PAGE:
The US drug regulator gave full approval to a new Alzheimer’s drug on Thursday, in a move to make it widely available through government-run health insurance for the elderly.
Leqembi, which was jointly developed by Eisai of Japan and Biogen of the United States, was shown in a clinical trial to modestly reduce cognitive decline among patients in the early stages of the disease.
But the study also raised concerns about side effects, including brain bleeding and swelling.
Leqembi was initially granted “fast track approval” by the Food and Drug Administration in January, meaning it was not widely covered by the government-run Medicare program for people 65 and older.
Thursday’s decision, which came after further consideration of the drug, means Medicare will now bear a large portion of the treatment initially listed by the manufacturers at $26,500 annually.
“This confirmatory study demonstrates that it is a safe and effective treatment for Alzheimer’s patients,” said Teresa Boracchio, senior official at the US Food and Drug Administration, in a statement.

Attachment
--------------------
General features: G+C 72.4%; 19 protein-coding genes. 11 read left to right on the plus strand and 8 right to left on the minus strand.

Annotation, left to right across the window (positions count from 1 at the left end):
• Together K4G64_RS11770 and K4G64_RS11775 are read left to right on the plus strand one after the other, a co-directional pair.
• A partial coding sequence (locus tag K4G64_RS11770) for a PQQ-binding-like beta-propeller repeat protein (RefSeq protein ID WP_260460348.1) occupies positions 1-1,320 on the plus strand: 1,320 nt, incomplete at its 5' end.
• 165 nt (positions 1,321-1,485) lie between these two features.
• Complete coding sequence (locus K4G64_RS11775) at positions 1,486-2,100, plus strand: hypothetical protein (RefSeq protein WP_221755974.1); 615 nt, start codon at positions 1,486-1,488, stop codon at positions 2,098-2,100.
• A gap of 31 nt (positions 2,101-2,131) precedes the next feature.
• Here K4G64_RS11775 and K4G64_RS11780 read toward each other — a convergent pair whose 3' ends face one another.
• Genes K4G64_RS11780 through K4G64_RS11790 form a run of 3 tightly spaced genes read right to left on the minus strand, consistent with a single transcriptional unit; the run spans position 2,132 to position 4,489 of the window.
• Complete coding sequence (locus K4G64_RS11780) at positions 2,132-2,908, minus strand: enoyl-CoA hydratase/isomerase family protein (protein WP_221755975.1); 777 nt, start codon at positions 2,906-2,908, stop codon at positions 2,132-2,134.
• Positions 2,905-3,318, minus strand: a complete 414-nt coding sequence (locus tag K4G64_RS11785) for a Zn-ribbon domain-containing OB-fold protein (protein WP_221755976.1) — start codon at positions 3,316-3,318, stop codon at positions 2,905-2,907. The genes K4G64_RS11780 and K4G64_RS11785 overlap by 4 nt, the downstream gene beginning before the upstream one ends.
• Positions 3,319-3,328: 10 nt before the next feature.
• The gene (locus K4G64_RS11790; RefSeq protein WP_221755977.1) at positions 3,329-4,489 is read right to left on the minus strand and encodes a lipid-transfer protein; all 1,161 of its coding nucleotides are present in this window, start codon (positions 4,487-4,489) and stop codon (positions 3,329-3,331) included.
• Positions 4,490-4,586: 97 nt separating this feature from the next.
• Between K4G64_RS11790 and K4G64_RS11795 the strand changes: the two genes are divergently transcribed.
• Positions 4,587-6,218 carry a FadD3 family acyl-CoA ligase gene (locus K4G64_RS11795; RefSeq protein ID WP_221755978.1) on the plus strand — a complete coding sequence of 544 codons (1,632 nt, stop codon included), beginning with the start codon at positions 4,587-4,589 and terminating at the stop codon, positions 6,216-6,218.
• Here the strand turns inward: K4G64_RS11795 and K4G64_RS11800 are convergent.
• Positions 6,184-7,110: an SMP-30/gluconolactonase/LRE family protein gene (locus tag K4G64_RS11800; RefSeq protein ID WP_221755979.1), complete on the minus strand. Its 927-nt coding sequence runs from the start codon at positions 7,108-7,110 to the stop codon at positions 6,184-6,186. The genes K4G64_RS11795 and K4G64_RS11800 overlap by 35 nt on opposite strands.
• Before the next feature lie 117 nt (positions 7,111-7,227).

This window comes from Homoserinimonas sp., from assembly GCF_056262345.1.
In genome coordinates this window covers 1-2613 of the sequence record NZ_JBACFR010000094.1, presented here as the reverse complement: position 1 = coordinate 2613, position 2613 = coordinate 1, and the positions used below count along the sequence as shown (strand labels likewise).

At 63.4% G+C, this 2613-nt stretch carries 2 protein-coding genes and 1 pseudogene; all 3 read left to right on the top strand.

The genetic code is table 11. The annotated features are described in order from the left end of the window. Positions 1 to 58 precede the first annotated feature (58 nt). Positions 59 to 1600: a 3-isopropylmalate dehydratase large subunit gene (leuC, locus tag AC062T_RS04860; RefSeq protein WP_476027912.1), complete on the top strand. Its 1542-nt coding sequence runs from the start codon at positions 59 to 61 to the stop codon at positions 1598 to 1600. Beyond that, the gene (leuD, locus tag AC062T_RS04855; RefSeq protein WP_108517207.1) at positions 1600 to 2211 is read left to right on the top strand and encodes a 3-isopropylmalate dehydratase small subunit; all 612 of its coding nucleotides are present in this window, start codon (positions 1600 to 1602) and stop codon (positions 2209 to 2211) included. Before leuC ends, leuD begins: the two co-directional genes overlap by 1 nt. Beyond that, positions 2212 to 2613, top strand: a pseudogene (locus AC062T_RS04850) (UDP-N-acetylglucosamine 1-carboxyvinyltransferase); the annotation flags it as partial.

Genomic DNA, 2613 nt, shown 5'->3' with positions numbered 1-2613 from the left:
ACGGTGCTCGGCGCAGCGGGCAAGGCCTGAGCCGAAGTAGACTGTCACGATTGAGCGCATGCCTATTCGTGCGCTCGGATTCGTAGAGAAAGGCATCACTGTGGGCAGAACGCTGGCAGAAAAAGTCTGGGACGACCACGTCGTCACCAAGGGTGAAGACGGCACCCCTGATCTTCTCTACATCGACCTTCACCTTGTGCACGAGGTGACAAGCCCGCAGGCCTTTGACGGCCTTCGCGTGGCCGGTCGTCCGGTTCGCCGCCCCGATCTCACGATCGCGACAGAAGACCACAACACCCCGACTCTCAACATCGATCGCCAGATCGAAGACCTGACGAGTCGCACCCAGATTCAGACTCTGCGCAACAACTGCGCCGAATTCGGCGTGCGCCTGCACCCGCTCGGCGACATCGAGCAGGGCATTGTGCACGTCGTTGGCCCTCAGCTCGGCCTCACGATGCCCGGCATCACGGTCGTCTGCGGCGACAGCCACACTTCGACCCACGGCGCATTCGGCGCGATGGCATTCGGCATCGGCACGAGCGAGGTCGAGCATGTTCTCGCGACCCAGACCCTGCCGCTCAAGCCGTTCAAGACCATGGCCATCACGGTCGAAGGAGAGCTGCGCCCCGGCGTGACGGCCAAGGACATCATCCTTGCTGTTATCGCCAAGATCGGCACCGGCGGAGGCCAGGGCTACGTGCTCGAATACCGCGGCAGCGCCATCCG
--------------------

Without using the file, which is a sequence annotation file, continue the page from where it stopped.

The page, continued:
“This is welcome news for the millions of people in this country and their families affected by this debilitating disease,” said Chiquita Brooks Lashore, director of the agency that administers Medicare.
Leqembi, also known as lecanemab, is described as an antibody treatment injected into the brain every two weeks that works by reducing amyloid beta, a protein that builds up in plaques and causes brain cell death, as well as brain shrinkage.
Alzheimer’s Association President and CEO Joanne Pike said, “This treatment, while not a cure, can give people in the early stages of Alzheimer’s disease more time to maintain their independence and do the things they love.”
Leqembi was the second Alzheimer’s drug developed by Eisai and Biogen to gain approval, the first; Aduhelm was approved in 2021, but the decision was highly controversial because data on its effectiveness was inconsistent.
And in May, US drugmaker Eli Lilly announced that its drug donanemab significantly slowed cognitive decline associated with Alzheimer’s disease, and will soon seek approval from global regulators.